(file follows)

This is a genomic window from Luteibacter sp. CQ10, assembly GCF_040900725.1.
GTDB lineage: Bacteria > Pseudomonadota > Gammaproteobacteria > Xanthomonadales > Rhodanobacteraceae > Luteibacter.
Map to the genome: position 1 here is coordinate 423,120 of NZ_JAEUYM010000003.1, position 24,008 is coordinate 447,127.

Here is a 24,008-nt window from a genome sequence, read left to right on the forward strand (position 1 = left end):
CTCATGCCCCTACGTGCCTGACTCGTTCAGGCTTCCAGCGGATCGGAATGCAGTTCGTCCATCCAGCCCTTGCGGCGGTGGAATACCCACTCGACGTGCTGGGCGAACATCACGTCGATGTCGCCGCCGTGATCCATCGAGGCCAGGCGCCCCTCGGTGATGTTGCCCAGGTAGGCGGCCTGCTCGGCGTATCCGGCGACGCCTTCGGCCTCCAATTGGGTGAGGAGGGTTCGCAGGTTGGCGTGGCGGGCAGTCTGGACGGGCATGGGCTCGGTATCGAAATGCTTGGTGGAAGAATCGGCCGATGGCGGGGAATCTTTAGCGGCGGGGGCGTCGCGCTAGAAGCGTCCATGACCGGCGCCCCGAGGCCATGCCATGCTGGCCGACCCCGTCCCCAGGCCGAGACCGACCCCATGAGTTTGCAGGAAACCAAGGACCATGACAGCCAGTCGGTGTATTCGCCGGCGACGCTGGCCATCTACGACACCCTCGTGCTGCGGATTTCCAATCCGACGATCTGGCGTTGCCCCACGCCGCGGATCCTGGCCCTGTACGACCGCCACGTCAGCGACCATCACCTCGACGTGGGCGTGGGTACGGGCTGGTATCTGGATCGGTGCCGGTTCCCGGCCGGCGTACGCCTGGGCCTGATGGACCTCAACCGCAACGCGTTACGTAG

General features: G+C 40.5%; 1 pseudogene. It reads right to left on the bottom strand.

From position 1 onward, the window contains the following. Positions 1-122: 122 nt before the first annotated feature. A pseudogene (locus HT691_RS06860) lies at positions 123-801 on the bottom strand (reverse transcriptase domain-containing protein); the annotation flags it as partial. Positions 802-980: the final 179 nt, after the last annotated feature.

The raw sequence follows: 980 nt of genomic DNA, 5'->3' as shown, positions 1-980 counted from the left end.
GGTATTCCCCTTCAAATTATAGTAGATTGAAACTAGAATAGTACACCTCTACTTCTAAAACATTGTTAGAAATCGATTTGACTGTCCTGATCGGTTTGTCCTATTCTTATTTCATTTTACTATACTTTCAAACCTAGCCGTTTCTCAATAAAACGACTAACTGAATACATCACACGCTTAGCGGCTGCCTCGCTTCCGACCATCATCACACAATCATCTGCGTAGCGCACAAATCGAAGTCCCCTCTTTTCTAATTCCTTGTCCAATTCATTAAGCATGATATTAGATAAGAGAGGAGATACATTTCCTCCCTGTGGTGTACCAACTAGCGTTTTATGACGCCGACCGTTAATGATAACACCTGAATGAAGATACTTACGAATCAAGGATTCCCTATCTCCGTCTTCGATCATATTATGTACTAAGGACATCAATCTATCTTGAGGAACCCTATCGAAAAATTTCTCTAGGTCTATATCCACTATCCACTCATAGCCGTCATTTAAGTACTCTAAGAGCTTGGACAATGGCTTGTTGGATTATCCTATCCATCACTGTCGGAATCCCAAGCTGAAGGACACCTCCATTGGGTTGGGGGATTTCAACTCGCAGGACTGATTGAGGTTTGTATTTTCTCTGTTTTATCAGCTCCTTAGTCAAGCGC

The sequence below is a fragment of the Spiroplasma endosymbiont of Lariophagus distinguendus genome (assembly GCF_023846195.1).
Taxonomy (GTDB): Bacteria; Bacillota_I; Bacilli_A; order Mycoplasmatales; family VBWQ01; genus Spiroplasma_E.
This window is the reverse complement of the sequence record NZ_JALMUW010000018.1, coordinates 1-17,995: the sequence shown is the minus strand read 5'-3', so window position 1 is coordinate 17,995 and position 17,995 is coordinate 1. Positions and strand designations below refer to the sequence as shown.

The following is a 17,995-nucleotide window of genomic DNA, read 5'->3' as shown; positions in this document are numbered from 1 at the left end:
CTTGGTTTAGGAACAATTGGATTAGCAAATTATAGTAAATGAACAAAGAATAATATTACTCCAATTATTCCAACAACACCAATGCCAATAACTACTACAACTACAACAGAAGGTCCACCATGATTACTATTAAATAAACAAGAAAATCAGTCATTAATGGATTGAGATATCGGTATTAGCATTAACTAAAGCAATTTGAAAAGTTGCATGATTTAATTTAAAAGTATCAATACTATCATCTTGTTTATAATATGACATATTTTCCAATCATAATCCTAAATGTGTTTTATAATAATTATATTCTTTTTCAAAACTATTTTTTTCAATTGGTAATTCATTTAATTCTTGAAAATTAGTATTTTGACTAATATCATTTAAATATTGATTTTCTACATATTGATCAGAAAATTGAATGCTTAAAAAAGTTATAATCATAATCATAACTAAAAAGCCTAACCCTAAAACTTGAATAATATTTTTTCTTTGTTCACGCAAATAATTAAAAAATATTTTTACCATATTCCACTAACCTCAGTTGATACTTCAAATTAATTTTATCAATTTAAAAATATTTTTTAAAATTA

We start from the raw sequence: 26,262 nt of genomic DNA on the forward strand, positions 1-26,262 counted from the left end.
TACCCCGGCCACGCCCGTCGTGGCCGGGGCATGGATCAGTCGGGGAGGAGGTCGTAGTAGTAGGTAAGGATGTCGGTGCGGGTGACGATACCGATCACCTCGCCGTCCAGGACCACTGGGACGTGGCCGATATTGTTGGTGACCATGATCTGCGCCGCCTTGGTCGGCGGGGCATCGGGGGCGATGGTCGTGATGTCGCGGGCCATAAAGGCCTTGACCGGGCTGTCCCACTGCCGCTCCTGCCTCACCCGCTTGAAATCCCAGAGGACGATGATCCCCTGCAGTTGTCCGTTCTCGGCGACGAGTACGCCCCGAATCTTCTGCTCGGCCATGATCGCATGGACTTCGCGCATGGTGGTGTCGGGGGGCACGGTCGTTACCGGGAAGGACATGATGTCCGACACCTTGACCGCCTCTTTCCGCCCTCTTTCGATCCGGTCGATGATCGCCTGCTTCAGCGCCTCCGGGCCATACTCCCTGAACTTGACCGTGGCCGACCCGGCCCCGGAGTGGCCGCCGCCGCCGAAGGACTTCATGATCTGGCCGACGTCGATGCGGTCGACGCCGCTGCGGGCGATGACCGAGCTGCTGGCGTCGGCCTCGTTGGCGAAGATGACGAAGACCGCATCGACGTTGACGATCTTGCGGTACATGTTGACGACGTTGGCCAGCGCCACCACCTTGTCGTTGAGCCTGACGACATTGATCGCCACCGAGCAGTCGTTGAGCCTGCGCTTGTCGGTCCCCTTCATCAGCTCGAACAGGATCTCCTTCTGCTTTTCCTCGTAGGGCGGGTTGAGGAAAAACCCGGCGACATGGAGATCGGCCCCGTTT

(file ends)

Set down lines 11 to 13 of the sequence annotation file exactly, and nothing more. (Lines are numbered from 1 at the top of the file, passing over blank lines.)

Taxonomy (GTDB): Bacteria; Bacillota_I; Bacilli_A; order Mycoplasmatales; family VBWQ01; genus Spiroplasma_E.
This window is the reverse complement of the sequence record NZ_JALMUW010000018.1, coordinates 1-17,995: the sequence shown is the minus strand read 5'-3', so window position 1 is coordinate 17,995 and position 17,995 is coordinate 1. Positions and strand designations below refer to the sequence as shown.

The following is a 17,995-nucleotide window of genomic DNA, read 5'->3' as shown; positions in this document are numbered from 1 at the left end: